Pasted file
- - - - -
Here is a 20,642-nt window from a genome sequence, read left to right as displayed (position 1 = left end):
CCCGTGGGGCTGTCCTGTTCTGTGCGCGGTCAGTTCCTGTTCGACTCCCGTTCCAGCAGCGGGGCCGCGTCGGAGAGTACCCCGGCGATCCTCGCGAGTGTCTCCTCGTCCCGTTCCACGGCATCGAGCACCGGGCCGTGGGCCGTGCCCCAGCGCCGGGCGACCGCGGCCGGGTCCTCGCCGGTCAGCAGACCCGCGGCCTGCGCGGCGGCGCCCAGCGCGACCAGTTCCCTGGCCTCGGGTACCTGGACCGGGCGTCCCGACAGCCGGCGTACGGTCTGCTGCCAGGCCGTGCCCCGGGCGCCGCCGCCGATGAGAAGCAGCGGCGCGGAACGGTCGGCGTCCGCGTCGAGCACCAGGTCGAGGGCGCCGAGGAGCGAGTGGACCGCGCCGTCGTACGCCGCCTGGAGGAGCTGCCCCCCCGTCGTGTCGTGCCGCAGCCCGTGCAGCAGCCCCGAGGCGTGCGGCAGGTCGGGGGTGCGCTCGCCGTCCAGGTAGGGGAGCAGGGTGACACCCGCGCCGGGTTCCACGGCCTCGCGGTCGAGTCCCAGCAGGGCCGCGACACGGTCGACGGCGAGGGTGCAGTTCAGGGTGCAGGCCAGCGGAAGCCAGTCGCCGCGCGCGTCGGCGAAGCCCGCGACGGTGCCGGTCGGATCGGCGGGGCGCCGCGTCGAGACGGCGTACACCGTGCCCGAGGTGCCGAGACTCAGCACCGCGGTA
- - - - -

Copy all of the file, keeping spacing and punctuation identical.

Here is a 20,642-nt window from a genome sequence, read left to right as displayed (position 1 = left end):
CCCGTGGGGCTGTCCTGTTCTGTGCGCGGTCAGTTCCTGTTCGACTCCCGTTCCAGCAGCGGGGCCGCGTCGGAGAGTACCCCGGCGATCCTCGCGAGTGTCTCCTCGTCCCGTTCCACGGCATCGAGCACCGGGCCGTGGGCCGTGCCCCAGCGCCGGGCGACCGCGGCCGGGTCCTCGCCGGTCAGCAGACCCGCGGCCTGCGCGGCGGCGCCCAGCGCGACCAGTTCCCTGGCCTCGGGTACCTGGACCGGGCGTCCCGACAGCCGGCGTACGGTCTGCTGCCAGGCCGTGCCCCGGGCGCCGCCGCCGATGAGAAGCAGCGGCGCGGAACGGTCGGCGTCCGCGTCGAGCACCAGGTCGAGGGCGCCGAGGAGCGAGTGGACCGCGCCGTCGTACGCCGCCTGGAGGAGCTGCCCCCCCGTCGTGTCGTGCCGCAGCCCGTGCAGCAGCCCCGAGGCGTGCGGCAGGTCGGGGGTGCGCTCGCCGTCCAGGTAGGGGAGCAGGGTGACACCCGCGCCGGGTTCCACGGCCTCGCGGTCGAGTCCCAGCAGGGCCGCGACACGGTCGACGGCGAGGGTGCAGTTCAGGGTGCAGGCCAGCGGAAGCCAGTCGCCGCGCGCGTCGGCGAAGCCCGCGACGGTGCCGGTCGGATCGGCGGGGCGCCGCGTCGAGACGGCGTACACCGTGCCCGAGGTGCCGAGACTCAGCACCGCGGTA